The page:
5

Flying only creates a restriction on blocking when blockers are declared, once the blocker is declared giving the attacker flying will have no effect. From the Rulings on Leaping Master 9/20/2014 Activating Leaping Master’s ability after it’s been blocked won’t change or undo the block.


5

Player B will have the Sun Titan. Adarkar Valkyrie creates a triggered ability on the creature targeted that will trigger when the creature dies. Necromantic Selection will destroy the creature and return it to the battlefield all during its resolution. Only after that does the triggered ability created by the Adarkar Valkyrie go onto the stack. By this time ...


5

Is it my commander? To reiterate what is stated in the question, your commander is always your commander, and nothing can change that. This is because of the following rule: 903.3. [...] This [commander] designation it is an attribute of the card itself. The card retains this designation even when it changes zones. Does a commander deal commander ...


5

It isn't possible. While the creation of the solider and the attaching of the equipment aren't simultaneous[CR 608.2c], you do not get priority (the permission to cast instants and other actions) in the middle of the resolution of a spell or ability. 116.2e Resolving spells and abilities may instruct players to make choices or take actions, or may allow ...


5

Let's go through this step by step: I use his ability to create the X tokens. Then, I play a Progenitor Mimic targeting Krenko. When the Legend Rule takes effect, I sacrifice the original Krenko. So far, so good. A minor detail is that the mimic doesn't actually target, but that's beside your main question. You currently have an untapped Krenko with a ...


5

No, 'commander-ness' is an intrinsic property of the card that nothing can take away. 903.3. Each deck has a legendary creature card designated as its commander. This designation is not a characteristic of the object represented by the card; rather, it is an attribute of the card itself. The card retains this designation even when it changes zones. ...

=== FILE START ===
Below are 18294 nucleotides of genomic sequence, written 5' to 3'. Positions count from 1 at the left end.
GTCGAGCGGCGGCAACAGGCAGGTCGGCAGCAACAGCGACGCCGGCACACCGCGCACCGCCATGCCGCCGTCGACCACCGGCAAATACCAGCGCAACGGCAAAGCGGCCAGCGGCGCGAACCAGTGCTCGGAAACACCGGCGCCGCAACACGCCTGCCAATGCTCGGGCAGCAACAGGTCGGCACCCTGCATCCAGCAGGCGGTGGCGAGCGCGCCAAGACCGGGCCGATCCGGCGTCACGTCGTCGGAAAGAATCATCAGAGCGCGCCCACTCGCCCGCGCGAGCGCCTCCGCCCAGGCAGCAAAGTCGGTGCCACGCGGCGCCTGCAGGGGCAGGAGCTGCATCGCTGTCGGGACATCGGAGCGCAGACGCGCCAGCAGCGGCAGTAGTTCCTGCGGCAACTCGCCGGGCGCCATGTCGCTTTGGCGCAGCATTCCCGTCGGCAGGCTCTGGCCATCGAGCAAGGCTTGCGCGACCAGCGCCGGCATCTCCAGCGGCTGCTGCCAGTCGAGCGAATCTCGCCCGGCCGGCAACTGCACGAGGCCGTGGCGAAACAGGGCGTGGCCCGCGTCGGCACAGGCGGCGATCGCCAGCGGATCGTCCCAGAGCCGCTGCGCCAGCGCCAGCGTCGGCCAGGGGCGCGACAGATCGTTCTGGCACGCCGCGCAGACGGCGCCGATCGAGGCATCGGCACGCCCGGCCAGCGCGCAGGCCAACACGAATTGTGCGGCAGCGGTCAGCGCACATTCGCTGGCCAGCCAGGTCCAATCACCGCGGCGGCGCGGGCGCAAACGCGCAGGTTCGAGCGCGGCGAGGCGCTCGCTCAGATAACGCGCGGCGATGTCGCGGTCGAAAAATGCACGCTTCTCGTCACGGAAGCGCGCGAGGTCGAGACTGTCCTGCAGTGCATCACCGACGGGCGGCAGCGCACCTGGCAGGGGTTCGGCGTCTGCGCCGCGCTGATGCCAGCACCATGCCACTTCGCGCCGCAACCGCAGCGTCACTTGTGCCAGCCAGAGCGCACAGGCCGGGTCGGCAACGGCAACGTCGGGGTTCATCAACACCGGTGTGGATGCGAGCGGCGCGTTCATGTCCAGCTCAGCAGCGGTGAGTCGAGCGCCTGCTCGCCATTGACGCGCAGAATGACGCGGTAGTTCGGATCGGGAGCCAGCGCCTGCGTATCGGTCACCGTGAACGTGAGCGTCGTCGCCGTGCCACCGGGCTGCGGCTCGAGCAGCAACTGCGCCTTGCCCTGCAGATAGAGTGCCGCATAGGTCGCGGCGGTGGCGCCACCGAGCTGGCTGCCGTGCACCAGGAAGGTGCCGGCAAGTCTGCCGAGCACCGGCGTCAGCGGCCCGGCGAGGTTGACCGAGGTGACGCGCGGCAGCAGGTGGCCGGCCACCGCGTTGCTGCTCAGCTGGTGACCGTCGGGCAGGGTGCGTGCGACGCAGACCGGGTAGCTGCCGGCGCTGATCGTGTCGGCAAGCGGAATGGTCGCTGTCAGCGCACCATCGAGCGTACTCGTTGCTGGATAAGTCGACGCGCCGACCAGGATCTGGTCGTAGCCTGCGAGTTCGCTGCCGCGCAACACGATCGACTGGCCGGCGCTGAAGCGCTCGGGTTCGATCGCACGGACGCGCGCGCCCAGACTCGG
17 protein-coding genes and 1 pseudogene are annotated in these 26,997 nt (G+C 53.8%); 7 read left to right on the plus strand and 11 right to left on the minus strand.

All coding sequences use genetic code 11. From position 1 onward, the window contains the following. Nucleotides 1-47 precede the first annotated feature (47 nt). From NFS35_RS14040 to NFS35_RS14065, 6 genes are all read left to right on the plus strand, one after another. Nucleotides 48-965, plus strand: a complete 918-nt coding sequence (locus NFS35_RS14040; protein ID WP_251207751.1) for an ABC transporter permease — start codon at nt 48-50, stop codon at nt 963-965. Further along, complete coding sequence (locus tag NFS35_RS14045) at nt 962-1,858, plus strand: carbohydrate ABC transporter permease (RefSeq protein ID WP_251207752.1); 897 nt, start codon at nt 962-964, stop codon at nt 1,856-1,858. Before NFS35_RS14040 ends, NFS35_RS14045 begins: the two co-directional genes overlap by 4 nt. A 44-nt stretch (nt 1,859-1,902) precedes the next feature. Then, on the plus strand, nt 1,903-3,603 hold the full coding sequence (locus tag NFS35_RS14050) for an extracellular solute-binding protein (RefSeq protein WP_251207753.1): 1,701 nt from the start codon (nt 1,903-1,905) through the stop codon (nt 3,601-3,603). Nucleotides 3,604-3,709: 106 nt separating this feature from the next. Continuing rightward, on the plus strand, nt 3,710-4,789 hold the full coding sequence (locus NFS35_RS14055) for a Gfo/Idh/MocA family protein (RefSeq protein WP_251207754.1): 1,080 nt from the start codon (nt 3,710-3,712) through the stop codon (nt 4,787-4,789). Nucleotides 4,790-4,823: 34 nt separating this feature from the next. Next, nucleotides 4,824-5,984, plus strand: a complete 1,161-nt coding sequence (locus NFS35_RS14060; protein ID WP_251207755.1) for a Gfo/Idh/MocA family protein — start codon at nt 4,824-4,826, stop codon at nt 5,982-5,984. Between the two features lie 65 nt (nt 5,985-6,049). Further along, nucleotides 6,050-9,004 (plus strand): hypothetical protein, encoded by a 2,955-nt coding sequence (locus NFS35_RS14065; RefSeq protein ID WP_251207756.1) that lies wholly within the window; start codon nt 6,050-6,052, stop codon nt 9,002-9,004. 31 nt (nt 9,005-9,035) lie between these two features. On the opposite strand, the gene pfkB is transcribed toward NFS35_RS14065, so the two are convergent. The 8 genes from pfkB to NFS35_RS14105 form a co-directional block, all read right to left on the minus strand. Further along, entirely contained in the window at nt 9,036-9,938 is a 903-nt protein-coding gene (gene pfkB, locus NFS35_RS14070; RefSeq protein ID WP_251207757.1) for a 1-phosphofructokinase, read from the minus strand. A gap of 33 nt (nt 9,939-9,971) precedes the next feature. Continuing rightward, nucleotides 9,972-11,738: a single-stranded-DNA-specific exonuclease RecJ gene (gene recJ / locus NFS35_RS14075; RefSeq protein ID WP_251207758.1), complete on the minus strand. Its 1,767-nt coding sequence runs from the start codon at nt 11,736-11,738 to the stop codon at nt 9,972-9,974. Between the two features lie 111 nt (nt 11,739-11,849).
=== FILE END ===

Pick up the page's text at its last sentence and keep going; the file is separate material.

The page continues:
4

Obviously Aether Vial does best in a creature-heavy deck where many of the creatures have low CMC. Having to tick up a Vial to 3 or 4 means waiting 3 or 4 turns before it gives you any value. In addition to the points you listed above, one advantage that you missed is that creatures put into play by Vial are not cast, and therefore sidestep counterspells ...


4

C1 means it is an Uncommon even though it was printed on the Common sheet. Back when Antiquities was printed they only had 2 printing sheets, an Uncommon sheet and a Common sheet, then on each sheet there was a variable number of each card printed to create its rarity. This designation of rarity is written like U1 or C4, denoting one copy on the Uncommon ...


4

When a creature with lifelink deals damage to anything (creature, planeswalker, or player) with any cause (spell, ability or combat), you gain that much life. That means that yes, dealing damage to a blocking creature in combat makes you gain life from lifelink. Rule 702.15b says Damage dealt by a source with lifelink causes that source’s controller, or ...


4

Formats regulate what cards are allowed in decks and sideboards in the first place. At the point at which you have already started to play with those cards in the decks, then either the cards are allowed or the game is invalid.


4

Assuming the Goblins in question survive combat and Goblin Grenade is cast during the Second Main Phase this is perfectly legal. This is a common strategy for Goblin decks to deal as much damage as they can as fast as they can regardless of the cost to them. While this allows them to make some very powerful plays like sacrificing Goblins to Goblin Grenade, ...


4

You can't spontaneously sacrifice a permanent. Even if you have a permanent with an ability of the form "whenever a creature dies" or "whenever a creature is sacrificed", you need to find some means of sacrificing it. There's no rule forbidding it; there's simply no rule allowing it. CR 116 itemizes what actions you can perform. When you have priority[1], ...


4

You can only sacrifice a permanent when instructed to do so by some ability. Even if you had another ability such as "when a creature is sacrificed...", you would need something else to let you sacrifice a creature.


4

Your opponent will gain control of Phenax, then at the end of your turn they will sacrifice it and gain zero life. When Spinal Embrace resolves, it creates two continuous effects: You control that Phenax. Phenax gains haste until end of turn. and a delayed triggered ability: At the beginning of the next end step, sacrifice Phenax. If you do, you ...


4

Depends on the situation. Normally, when a creature dies (goes to the graveyard) or gets exiled, all attached enchantments are moved to the graveyard as well. 704.5n If an Aura is attached to an illegal object or player, or is not attached to an object or player, that Aura is put into its owner’s graveyard. Unless you have a bestow enchantment: ...